“I saw it plain as day,” Menhart said after the tip from Tosches. “I knew every pitch he was throwing. He got through the [second] inning clean, but it was obvious. He’s not the most approachable guy when he’s pitching. He doesn’t like you to say much to him about tipping or anything else. The only thing he might do is ask about how we’re going to attack a certain guy. But, dang! This is Game 6 of the World Series! So I said, ‘[####] it. Let’s do this.’ ”

Even though you are tipping pitches or the other team is stealing signs does not mean they will crush every pitch because Strasburg is so nasty out there. The ability for Rizzo’s staff to communicate and feel empowered to speak up was a key.  Tosches might have saved the Nats season at that point. There were so many unsung stars behind the scenes like the Nationals medical staff led by Dr. Harvey Sharman. Consider how Howie Kendrick had a magical season less than a year after an achilles injury (miracle), Trea played with 8 1/2 fingers, and Victor Robles pulled his hammy in the postseason yet he didn’t end up on the IL, and Max Scherzer could not dress himself due to neck and back pain and was scratched from his Game 5 start, but three days later started Game 7 of the World Series.

Somewhere and somehow every member of the Washington Nationals organization came here for a reason, and the decisions could have been solidified by someone who you did not even know. The team is an evolving group with almost a shared DNA and mostly from the name on the front of their uniforms. It never stays the same from year to year. That just isn’t in the cards. You can’t force it. Sometimes it just has to happen naturally. We can mourn the loss of a player to free agency or embrace the change. Those who vowed never to watch another Nats game after Bryce Harper departed sure missed a heck of a World Series win.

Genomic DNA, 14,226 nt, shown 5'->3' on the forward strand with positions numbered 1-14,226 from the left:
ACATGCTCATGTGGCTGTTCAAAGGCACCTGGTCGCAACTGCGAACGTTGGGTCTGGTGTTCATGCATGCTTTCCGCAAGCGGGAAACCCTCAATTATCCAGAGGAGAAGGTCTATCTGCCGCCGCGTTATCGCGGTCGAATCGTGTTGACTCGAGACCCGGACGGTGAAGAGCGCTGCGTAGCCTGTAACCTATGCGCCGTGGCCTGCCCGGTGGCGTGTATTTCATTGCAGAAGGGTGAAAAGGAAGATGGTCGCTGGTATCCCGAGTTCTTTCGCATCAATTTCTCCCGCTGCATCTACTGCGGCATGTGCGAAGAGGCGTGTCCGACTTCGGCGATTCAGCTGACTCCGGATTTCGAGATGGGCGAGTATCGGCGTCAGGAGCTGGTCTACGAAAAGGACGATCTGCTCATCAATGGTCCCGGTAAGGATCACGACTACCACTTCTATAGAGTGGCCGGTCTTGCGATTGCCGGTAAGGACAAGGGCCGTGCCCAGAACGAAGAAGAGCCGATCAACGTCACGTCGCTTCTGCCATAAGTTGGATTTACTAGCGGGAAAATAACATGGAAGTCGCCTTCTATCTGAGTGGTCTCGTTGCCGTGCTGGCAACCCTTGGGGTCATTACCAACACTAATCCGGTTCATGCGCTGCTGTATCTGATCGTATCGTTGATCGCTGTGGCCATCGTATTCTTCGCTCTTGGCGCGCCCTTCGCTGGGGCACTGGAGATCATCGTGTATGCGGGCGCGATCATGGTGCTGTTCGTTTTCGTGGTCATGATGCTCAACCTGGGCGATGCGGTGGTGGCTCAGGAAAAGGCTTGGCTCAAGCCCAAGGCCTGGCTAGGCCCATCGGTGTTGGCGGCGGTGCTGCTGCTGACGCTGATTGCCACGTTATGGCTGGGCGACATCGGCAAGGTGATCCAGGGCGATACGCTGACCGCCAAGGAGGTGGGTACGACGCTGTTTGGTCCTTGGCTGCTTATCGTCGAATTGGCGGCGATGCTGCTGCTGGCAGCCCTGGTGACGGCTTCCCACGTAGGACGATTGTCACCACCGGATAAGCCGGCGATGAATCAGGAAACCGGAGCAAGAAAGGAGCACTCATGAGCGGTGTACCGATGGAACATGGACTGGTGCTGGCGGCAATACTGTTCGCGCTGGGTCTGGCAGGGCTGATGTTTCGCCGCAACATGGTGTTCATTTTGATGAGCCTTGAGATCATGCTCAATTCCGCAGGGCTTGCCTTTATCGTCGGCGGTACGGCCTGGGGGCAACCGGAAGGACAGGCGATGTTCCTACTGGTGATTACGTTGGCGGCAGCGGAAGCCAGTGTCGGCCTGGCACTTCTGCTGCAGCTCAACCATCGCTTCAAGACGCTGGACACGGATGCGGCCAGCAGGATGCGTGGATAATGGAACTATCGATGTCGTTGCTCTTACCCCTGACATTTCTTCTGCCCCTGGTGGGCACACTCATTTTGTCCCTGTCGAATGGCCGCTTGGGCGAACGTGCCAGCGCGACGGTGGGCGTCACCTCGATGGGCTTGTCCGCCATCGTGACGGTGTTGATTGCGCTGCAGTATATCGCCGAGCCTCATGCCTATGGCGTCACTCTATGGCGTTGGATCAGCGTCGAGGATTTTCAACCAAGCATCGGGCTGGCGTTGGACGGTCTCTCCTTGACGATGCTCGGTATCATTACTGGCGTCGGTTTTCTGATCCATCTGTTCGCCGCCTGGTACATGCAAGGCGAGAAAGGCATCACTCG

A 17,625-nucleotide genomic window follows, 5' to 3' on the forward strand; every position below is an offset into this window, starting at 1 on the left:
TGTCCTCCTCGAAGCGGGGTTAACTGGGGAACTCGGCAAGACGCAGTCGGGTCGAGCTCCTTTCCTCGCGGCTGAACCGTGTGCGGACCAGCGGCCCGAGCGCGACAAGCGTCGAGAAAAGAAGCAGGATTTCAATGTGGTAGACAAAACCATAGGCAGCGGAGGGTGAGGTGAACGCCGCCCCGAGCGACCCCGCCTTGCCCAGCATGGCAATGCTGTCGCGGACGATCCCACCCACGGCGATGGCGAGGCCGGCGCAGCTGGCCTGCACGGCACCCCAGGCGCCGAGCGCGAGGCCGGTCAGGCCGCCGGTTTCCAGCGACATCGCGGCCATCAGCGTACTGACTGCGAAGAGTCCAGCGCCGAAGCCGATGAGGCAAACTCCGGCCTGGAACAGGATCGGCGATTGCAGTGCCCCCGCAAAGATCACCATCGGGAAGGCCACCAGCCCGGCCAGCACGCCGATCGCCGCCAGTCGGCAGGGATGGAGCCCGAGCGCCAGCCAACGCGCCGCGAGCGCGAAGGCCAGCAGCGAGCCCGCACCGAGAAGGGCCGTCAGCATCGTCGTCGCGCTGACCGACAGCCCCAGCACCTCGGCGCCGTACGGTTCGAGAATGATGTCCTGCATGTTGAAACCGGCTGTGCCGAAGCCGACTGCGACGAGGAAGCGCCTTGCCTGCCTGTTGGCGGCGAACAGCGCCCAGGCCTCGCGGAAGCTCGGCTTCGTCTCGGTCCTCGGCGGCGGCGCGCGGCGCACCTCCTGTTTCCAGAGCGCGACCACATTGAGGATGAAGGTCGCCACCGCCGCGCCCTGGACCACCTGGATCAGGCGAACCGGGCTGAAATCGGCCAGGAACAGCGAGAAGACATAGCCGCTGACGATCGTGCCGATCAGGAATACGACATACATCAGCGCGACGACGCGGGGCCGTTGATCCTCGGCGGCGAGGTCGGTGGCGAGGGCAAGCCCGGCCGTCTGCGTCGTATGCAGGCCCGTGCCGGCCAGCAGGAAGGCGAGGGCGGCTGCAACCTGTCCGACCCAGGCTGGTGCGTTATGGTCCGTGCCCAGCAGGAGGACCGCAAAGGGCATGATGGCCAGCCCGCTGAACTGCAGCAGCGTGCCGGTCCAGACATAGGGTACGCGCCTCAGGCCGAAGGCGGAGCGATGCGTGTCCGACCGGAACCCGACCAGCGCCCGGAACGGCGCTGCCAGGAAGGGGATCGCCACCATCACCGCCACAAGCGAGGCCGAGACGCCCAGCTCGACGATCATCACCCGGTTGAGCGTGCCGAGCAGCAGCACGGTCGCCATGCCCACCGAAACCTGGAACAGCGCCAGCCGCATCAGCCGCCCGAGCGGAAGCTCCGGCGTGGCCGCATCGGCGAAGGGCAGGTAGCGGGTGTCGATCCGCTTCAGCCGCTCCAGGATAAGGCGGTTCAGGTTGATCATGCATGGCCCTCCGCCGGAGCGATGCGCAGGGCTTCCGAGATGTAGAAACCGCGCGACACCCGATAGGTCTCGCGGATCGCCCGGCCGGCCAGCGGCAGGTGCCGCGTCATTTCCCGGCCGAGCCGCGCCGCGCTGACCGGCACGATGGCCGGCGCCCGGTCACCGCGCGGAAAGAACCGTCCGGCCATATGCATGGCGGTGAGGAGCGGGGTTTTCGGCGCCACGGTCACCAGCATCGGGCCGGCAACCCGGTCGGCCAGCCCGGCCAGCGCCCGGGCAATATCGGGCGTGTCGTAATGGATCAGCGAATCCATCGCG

Acquisitions are also made in-season, and never has Rizzo made acquisitions with so much impact as he made during the 2019 season, and he did not have to trade future stars like Jesus Luzardo or Blake Treinen or Felipe Rivero like he did for Dusty Baker‘s bullpen. How’s about that move to add Menhart in the change on Martinez’s coaching staff.

When the San Francisco Giants DFA’d Gerardo Parra, he became a free agent and available to go to any team he wanted to. There was a relationship that Parra had with Davey Martinez through their agency at Octagon that solidified that move. After Parra came, Fernando Rodney  arrived in similar fashion then Asdrubal Cabrera. chose the Nats over rival NL East clubs. All three players had choices to go elsewhere and all chose the Nats, and all three had key moments for this team and turning the culture around. The key trade that Rizzo pulled off was for Daniel Hudson, and that cost him Kyle Johnston who was not a top-10 prospect.  He also traded Elvis AlvaradoAaron Fletcher, and Taylor Guilbeau to the Seattle Mariners for Roenis Elias and Hunter Strickland. If you polled the fanbase, they were upset at Rizzo and the Lerner ownership group for not getting Felipe Vazquez (formerly known as Felipe Rivero), Will Smith, Kirby Yates, or Shane Greene who went to the rival Braves.

We will see what Mike Rizzo and his staff does, and for now, it is back to work.